Google Analytics measuring engagement using pages per session.
Google Analytics makes it easy to see the number pages a user views in a session. Depending on your type of site this could be a valuable engagement metric.

Frequency Of Visits

One easy metric for measuring engagement is how frequently users are returning to your website. If they are visiting often it is a good indicator that they find the site useful.

There are a couple of views of this metric worth considering. First, you can look at how many times a user visits the site. The higher the number is, in most cases, the better.

Google Analytics measuring engagement through number of sessions per user.
Although Google Analytics makes it easy to see the number of sessions per user over a given period, it is much harder to calculate the number of days between visits.

However, you can also look at the average number of days between those visits. In this case, the relevancy of that data will vary.

For example, if you are updating the site hourly and yet users are only returning once a month then there may be a problem. However, if you update monthly then the user only returning once a month would make perfect sense.

In fact, the frequency of visits can be a tricky metric from which to gain real insights.

Although it is easy to track, the type of site will heavily influence the data. For example, a high frequency would be desirable for a site like this one. However, if a site was effectively brochureware, it might be perfectly fine if people only visit once or twice. That would be enough for the site to do its job.

Scroll depth

A better metric for measuring engagement and one I personally pay close attention to is scroll depth. How far down any particular page does the user scroll is a good indication of how useful they consider the page.

That means, as a metric it tends to be more useful in tracking the engagement of a particular page, rather than the site as a whole. However, it is also useful for optimising page design too as it helps you place calls to action in the best position.

Momently measuring engagement through scroll depth.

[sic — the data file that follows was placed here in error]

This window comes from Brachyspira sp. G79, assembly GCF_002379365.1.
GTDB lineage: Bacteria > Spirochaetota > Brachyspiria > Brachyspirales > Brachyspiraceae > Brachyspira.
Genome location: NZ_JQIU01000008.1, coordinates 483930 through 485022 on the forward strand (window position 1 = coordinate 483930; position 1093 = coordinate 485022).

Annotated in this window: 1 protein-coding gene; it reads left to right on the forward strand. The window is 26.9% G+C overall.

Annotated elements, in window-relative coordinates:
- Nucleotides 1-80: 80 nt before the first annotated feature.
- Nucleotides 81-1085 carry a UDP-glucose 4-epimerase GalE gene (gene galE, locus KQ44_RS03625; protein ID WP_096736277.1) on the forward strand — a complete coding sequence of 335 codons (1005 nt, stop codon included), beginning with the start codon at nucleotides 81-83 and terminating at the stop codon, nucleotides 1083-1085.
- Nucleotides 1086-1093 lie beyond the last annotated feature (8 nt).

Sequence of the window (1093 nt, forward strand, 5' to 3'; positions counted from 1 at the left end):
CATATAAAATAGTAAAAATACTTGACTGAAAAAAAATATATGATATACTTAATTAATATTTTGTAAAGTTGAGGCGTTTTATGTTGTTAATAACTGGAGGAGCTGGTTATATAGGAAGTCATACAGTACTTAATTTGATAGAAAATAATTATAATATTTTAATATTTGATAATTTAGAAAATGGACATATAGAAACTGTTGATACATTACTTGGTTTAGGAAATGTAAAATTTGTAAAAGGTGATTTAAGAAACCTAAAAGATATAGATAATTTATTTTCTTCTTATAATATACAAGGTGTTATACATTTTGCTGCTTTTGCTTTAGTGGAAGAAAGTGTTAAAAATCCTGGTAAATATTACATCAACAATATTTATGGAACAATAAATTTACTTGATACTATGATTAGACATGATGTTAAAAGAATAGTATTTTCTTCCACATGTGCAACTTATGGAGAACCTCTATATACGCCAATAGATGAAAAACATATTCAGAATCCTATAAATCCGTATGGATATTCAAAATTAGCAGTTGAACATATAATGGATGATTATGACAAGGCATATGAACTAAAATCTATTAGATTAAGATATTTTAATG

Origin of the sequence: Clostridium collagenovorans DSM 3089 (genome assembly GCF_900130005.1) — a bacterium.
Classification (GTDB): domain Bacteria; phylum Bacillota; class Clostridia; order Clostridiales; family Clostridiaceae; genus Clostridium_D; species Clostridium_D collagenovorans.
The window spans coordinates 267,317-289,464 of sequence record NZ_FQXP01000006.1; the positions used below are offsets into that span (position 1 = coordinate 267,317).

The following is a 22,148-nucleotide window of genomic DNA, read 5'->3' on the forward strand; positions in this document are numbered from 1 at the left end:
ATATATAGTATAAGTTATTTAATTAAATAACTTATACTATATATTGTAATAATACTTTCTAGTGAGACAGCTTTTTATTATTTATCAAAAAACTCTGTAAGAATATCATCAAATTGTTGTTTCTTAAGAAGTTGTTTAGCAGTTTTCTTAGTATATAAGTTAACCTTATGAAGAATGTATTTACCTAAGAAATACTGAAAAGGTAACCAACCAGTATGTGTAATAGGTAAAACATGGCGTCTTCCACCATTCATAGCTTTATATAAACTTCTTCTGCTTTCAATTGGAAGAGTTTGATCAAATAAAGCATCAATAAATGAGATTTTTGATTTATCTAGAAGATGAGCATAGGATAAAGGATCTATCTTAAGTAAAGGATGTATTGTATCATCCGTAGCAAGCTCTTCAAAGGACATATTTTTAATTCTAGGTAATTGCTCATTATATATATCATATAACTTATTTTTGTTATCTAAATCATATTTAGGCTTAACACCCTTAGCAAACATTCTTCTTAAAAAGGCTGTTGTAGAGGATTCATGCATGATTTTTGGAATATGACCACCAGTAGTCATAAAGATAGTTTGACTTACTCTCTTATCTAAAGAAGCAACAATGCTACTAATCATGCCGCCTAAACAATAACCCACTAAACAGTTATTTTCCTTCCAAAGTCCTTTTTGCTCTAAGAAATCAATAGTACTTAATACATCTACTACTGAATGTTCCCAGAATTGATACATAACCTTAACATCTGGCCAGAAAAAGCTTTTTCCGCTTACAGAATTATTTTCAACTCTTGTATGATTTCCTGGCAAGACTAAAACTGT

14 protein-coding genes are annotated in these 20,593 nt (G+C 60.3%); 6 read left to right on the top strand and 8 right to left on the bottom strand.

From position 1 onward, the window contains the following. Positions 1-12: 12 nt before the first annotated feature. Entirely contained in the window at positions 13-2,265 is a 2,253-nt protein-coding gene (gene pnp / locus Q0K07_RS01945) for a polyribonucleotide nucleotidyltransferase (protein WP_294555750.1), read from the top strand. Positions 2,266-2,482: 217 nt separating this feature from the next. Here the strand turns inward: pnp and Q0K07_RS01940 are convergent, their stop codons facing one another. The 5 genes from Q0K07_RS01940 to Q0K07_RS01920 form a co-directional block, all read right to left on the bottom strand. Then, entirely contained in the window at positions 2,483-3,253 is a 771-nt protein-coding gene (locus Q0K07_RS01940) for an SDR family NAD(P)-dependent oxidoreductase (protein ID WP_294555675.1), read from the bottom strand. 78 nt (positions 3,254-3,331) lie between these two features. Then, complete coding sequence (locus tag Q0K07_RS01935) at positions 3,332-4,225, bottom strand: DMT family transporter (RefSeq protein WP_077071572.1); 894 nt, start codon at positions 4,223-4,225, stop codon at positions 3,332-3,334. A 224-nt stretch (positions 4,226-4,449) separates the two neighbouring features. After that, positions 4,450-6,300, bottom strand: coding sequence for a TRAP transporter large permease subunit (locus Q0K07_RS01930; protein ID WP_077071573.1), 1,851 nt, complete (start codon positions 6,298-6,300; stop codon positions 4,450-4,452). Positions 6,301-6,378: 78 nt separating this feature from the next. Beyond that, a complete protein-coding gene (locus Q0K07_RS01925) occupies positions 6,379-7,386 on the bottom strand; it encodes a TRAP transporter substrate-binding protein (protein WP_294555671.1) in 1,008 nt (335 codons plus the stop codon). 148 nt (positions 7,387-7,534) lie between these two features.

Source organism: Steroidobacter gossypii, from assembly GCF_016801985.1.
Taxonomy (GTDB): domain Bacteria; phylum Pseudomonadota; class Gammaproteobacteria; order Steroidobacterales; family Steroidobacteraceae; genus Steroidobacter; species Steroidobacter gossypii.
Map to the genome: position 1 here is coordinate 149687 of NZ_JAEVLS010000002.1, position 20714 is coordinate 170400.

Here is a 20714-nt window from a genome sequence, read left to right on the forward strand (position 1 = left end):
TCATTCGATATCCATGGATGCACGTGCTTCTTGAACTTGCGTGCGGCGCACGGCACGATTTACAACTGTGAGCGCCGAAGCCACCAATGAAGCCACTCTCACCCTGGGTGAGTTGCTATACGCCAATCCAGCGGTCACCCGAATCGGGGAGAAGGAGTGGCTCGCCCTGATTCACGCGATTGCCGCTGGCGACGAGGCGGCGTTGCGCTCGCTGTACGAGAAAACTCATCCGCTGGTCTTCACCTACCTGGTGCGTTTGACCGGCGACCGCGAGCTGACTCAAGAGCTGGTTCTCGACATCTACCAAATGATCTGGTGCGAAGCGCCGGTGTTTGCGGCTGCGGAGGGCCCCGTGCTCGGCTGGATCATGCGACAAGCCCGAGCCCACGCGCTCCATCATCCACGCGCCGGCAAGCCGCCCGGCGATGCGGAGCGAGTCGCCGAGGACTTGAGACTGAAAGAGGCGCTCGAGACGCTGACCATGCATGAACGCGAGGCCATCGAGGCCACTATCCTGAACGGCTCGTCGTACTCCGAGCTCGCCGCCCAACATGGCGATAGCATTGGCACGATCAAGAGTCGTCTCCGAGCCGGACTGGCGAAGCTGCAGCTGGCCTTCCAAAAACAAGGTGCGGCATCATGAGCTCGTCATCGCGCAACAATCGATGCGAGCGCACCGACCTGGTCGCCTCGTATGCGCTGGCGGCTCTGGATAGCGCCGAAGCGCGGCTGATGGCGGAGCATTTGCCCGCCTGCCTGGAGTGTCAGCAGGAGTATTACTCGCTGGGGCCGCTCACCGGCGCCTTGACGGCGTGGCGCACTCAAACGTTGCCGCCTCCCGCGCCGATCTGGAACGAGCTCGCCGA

Momently makes it easy to see how much of a page users are viewing. This is useful for both measuring engagement and working out the optimal positioning of calls to action.

One of the nice things about tracking scroll depth is that there is no shortage of applications that allow you to track it. Its simplicity makes it a convenient indication of engagement. Just recognise that like all metrics it cannot be used in isolation as people may just as easily be scrolling because they cannot quickly spot what they are looking for.

Social Media Shares and Comments

Depending on your type of site and its audience, one of the best metrics for measuring engagement can be user comments and social media shares. That is particularly true if your website serves a role in content marketing. Users are inclined to comment on, and share, content they perceive as valuable.

Of course, they also comment on content they dislike as well, so it is important to track the sentiment of a comment or mention on social media, not just the number.

Social Mention measuring engagement through social media sentiment.
Social Mention will not only track the number of mentions on social media, but the sentiment too.

The Net Promoter Score

Finally, I could not write about measuring engagement without mentioning the net promoter score. That tried and tested surveying technique is ideal for ascertaining how likely somebody is to recommend a company, service or even website to another person using a simple 1-10 rating.

A score of six or below normally indicates that a user is a detractor and view the site negatively. Only a score of nine or ten indicates the user is actively engaged with the website.

Visualisation of the Net Promoter Score.
The Net Promoter Score is a well established tool for measuring satisfaction and engagement.

When measuring how engaging a website is it is important to focus on the site rather than the company in our survey. In other words, we should ask:

“On a scale of 0-10, how likely is it that you would recommend this website to your friends, family or business associates?”

Otherwise, results may be distorted by some other element of the customer’s experience with a company beyond the website itself.

However, even when asking the question in this way, users tend to be influenced by other factors so keep that in mind.

Beware Measuring Engagement With Any One Metric

As you can see, no metric is perfect for measuring engagement or indeed the overall effectiveness of a website. We need a range of metrics working together in areas such as engagement, conversion and usability to build up a complete picture of a site’s performance. Only then can we be confident that the improvements we are making to our site are having a positive impact.

Stock Photos from Sondem/Shutterstock